4. Understand Your Financials & Reducing the Cost Base
Many of us live beyond our means. If you haven’t already done so, make a budget. Know what you’re spending money on. Once you have that financial baseline, you will be in a better position to decide where to cut to reduce your cost base.
Understanding your financial situation will also help you better define your job search—what kind position/pay are you willing to accept; do you take something on a contract basis or wait for a permanent position (or how long could you wait?), etc.
5. Leverage Your Network—Don’t Rush (but don’t procrastinate either)
In the days and weeks after my layoff, I sent out my resumé to everyone I knew—friends, acquaintances, clients, etc. This shotgun approach is not effective. Indeed, even if there were a job opening, my approach reeked of desperation, which did little for my marketability.
It’s better to pause and take a breath. Assess your strengths and weakness. Spend time thinking about the experience, professional development opportunities, and career path that you seek. While there may be immediate financial pressures that must be met, take the time to formulate a thoughtful personal sales pitch. People are more likely to be helpful if they feel that you’ve done some hard work around why they should commit time, and their own reputation, to extend help in your search.
The other tendency of some is not to reach out for help. Seeking the right opportunity is difficult enough in a normal market. Carrying out a job search without external support in a down market is very, very difficult.
6. Consider Different Paths
For most successful people, their career did not proceed in straight line. There were invariably many peaks and valleys.
The legal industry today offers different opportunities than that of the previous financial crises. While the traditional legal or law firm career track may not be as plentiful, there are opportunities in the industry that are emerging or don’t even exist yet. As a silver lining, the current crisis has accelerated long-term trends in the profession—digital transformation, the proliferation of non-law firm legal services providers, the creation of allied legal professionals, etc.—that will see the creation of new jobs and careers.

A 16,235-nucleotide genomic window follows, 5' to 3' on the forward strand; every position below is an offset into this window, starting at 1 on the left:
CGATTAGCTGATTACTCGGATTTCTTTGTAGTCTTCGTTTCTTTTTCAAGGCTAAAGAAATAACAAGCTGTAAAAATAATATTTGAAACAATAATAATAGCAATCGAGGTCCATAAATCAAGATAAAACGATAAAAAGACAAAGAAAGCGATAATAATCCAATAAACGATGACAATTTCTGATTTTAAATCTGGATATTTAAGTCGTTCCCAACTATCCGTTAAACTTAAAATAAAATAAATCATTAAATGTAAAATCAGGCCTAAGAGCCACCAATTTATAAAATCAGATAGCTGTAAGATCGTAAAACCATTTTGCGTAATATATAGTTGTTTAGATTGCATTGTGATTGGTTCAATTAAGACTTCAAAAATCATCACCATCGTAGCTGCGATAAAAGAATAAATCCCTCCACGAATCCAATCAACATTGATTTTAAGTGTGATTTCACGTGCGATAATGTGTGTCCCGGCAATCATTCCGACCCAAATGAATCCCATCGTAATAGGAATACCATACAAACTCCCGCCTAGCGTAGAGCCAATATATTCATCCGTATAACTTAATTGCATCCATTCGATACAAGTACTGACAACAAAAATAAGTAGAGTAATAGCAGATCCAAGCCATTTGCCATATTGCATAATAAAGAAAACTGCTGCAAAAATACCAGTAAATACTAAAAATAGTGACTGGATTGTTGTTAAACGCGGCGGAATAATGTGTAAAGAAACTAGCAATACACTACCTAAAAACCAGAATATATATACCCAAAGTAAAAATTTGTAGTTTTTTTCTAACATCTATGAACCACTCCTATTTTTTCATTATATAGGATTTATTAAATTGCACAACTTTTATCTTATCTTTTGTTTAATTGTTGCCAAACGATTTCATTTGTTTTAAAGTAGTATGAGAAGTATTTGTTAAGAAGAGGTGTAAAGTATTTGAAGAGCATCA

Get out there and start talking to people. Find out what they’re working on. Find opportunities to be engaged. Begin positioning yourself for the next position(s).
7. Relationships with Recruiters
I contacted a number of recruiters, many of whom were all inundated with resumés from people like me. Some recruiters were very kind and spent some time getting to know me. Some were not.
Identify those recruiters who are truly curious about you and the talent market; there are only a few. Work closely with them to see how you can package your set of skills/tools to make you as marketable as possible. Developing deep relationships with these special recruiters over your career will pay off handsomely.
The loss of a job or job offer is no doubt traumatic. And we all grieve differently. What is important, however, is how to transition quickly through the grieving process to create the right mindset and conditions to pursue and secure new professional opportunities, both in the short and long term.
You may now be wondering about the second time I was fired? Well, that’s another story. With a few more lessons.